The bench press is the emblematic exercise of strength, and one of the most frequently asked questions of anyone who trains will probably be “What do you bench press?”. However, the bench press can't be done with just the barbell - which is the form the question is usually referring to, because the barbell bench press allows for the use of heavier loads. The dumbbell bench press is another exercise variant that we use a lot at YPSI. For good reasons. Considering the following aspects, the dumbbell bench press is the better exercise:
1. The dumbbell bench press recruits more stabilizers. This refers to small muscles, such as those of the rotator cuff, which ensure that the actual movement, in this case pushing the dumbbells up, can be carried out technically as cleanly as possible. Since two dumbbells are more unstable and have more degrees of freedom than one barbell, i.e. you can move outwards at the same time while pressing and your hands don't stay at the same distance from each other the whole time, as with the barbell bench press, bench pressing with dumbbells requires more muscular stabilization . Which is easy to see when a beginner performs the exercise, bringing the dumbbells together in a sinuous line and outward rather than in an arc over the shoulders at shoulder-width apart. Poor muscular coordination and poor stabilizers
2. More stretch. Because of the greater range of motion, the stretch for the chest muscles at the bottom of the dumbbell bench press is much greater than that of a barbell bench press, where the barbell touches the chest before the maximum stretch is reached. Such a stretch is particularly important for the chest muscles, as these are often tight due to our everyday posture and can cause shoulder problems.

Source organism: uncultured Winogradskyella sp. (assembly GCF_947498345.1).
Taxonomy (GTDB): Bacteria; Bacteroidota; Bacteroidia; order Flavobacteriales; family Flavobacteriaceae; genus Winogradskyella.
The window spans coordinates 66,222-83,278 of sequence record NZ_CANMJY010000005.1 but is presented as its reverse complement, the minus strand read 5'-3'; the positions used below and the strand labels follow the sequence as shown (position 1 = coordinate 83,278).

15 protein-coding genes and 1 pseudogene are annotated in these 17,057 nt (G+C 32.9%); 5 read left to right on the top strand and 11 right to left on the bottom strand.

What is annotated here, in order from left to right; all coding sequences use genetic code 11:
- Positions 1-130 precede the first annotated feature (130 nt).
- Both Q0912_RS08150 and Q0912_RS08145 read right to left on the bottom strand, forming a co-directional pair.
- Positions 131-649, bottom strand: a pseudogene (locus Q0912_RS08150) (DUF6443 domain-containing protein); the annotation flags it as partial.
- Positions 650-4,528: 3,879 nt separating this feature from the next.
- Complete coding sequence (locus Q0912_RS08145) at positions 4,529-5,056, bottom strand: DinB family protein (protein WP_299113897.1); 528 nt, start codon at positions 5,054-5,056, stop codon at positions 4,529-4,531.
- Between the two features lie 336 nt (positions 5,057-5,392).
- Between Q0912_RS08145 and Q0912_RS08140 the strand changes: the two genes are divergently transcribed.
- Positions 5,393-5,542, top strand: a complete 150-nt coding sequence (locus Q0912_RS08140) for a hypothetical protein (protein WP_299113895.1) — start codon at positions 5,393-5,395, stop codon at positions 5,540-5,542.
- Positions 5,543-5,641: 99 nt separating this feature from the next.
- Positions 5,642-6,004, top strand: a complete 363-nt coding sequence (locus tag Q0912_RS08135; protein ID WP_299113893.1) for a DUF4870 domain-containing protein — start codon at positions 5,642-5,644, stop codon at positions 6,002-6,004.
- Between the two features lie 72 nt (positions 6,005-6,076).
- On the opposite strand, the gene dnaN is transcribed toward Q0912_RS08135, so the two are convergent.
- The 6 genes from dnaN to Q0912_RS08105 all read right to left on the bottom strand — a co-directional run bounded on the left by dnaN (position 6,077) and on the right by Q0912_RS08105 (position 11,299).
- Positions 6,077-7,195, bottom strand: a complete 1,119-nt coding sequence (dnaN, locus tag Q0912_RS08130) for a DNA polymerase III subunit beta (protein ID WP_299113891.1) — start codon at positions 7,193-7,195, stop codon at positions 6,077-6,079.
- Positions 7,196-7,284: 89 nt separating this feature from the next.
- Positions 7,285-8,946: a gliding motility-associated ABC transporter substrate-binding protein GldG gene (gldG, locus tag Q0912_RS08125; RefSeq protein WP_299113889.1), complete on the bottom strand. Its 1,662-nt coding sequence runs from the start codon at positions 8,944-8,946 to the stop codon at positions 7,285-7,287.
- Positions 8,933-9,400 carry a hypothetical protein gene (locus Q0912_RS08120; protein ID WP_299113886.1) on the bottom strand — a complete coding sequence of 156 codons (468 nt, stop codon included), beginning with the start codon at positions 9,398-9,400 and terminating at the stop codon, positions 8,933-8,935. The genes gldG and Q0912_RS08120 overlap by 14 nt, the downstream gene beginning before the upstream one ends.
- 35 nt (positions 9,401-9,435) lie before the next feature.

3. Compensation of unilateral imbalances - especially ideal for beginners. Typically, someone who has never done unilateral strength training will have a left/right imbalance when it comes to the bench press due to their natural unilateral dominance (eg, being right-handed) or the sport they play. When bench pressing with the barbell, this becomes noticeable when one shoulder lifts off the bench or one arm after the other is completely stretched. These imbalances can be compensated for with the dumbbell bench press, since the stronger side cannot help here, which means that the weaker side dictates the number of repetitions completed - and the entire chain becomes stronger by strengthening the weakest link in the chain.
Based on the three points mentioned above, you can decide whether the bench press with dumbbells is currently the better exercise for you. If you want to know what factors make the barbell bench press a better exercise, read my article, "Why the Barbell Bench is Better Than the Dumbbell Bench," due out next week.
Good luck with the dumbbell bench press!
Image: Ivan Simic ready for neutral-grip dumbbell flat bench press in YPSI.